Investigating Culture: An Experiential Introduction to Anthropology

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Wiley, Feb 23, 2004 - Social Science - 456 pages
2 Reviews
Investigating Culture offers an innovative approach to understanding culture as a constructed phenomenon open to investigation of its implicit premises and explicit forms.

  • Provides a refreshing alternative to traditional textbooks by challenging students to think in new ways and to apply these ideas to their own lives

  • Focuses on the ways that humans orient themselves, e.g., in space and time, according to language, food, the body, and the symbols provided by public myth and ritual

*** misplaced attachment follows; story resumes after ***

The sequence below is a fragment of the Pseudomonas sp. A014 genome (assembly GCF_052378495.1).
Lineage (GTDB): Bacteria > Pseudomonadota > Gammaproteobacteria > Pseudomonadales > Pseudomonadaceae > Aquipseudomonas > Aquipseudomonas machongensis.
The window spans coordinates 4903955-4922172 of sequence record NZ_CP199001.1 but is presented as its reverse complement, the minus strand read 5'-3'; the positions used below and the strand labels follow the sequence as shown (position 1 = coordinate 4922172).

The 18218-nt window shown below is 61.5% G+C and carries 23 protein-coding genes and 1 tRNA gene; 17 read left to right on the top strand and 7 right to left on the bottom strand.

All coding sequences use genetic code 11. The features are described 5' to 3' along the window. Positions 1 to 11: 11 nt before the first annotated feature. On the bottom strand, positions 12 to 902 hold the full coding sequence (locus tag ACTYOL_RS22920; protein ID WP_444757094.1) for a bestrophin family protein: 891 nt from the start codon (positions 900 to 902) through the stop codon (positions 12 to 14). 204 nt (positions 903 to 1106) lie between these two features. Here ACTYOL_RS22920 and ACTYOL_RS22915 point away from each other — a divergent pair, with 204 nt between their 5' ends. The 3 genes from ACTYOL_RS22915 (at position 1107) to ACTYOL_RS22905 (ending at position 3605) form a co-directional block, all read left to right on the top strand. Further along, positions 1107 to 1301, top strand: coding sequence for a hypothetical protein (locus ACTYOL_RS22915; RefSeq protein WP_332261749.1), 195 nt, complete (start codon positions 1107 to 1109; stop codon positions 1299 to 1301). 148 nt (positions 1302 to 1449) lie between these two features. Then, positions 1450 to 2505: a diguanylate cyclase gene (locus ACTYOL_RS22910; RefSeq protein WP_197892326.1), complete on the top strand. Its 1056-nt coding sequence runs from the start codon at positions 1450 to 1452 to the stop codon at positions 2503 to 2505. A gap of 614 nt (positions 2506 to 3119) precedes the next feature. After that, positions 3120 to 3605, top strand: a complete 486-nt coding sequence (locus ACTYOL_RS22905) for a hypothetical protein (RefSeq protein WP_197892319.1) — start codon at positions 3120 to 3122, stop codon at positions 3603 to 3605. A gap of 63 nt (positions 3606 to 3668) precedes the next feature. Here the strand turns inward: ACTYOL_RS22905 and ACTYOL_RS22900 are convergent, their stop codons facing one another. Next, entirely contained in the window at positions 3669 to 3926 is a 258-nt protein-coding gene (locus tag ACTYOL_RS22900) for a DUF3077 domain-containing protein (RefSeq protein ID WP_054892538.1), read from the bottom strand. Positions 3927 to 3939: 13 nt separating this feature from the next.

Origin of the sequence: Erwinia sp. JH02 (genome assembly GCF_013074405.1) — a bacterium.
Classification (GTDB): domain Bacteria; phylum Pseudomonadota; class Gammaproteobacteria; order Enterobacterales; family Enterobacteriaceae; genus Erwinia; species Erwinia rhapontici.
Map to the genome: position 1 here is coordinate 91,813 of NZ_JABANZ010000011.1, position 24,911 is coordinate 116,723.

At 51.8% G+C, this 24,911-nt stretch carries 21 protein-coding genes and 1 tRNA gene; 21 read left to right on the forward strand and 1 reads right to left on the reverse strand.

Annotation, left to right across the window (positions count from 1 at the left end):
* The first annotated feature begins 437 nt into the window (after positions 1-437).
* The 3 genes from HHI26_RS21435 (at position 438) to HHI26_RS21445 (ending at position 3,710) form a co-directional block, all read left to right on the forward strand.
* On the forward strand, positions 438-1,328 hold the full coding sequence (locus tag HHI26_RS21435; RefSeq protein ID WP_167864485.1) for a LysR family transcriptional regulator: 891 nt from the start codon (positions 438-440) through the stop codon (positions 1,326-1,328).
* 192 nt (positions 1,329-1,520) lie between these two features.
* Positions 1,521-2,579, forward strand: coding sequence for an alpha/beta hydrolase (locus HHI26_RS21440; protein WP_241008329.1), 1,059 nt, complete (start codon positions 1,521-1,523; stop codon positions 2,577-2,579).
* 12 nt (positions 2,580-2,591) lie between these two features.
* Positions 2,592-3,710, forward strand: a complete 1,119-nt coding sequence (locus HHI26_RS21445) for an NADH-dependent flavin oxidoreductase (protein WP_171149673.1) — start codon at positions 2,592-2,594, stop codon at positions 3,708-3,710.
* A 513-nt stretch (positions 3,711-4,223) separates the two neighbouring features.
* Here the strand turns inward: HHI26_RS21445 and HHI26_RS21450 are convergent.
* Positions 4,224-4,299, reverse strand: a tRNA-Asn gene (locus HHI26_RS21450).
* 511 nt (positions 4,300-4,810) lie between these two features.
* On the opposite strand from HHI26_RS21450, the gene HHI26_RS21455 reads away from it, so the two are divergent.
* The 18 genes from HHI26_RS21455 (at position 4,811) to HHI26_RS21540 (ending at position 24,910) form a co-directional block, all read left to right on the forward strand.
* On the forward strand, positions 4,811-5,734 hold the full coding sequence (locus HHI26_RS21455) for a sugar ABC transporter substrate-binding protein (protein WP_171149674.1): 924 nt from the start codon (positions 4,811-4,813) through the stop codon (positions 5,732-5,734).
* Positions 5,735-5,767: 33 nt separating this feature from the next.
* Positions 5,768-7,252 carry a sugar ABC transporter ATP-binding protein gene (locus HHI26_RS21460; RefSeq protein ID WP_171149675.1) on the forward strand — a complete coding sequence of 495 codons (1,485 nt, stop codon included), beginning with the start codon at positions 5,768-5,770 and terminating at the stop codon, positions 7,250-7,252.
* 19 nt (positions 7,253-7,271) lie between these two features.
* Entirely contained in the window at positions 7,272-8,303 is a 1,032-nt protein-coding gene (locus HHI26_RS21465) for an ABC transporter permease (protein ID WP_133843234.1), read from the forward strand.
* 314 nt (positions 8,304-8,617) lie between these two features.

• Each chapter includes: an introduction framing the central issues, examples from a range of cultures, a selected reading or two, additional suggested readings, and exercises

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Review: Investigating Culture: An Experiential Introduction to Anthropology

User Review  - Sarah Holland - Goodreads

For a book about the study of culture, this is an easy read that doesn't get caught up in dense language. It's incredibly informative while still being engaging, a hard find in the textbook world. If you have an interest in anthropology, this is definitely a great starter. Read full review

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About the author (2004)

Carol Delaney is Associate Professor of Cultural and Social Anthropology at Stanford University. She is author of The Seed and The Soil: Gender and Cosmology in Turkish Village Society (1991) and Abraham on Trial: The Social Legacy of Biblical Myth (1998), and is co-editor of Naturalizing Power: Essays in Feminist Cultural Analysis (1995, with Sylvia Yanagisako).

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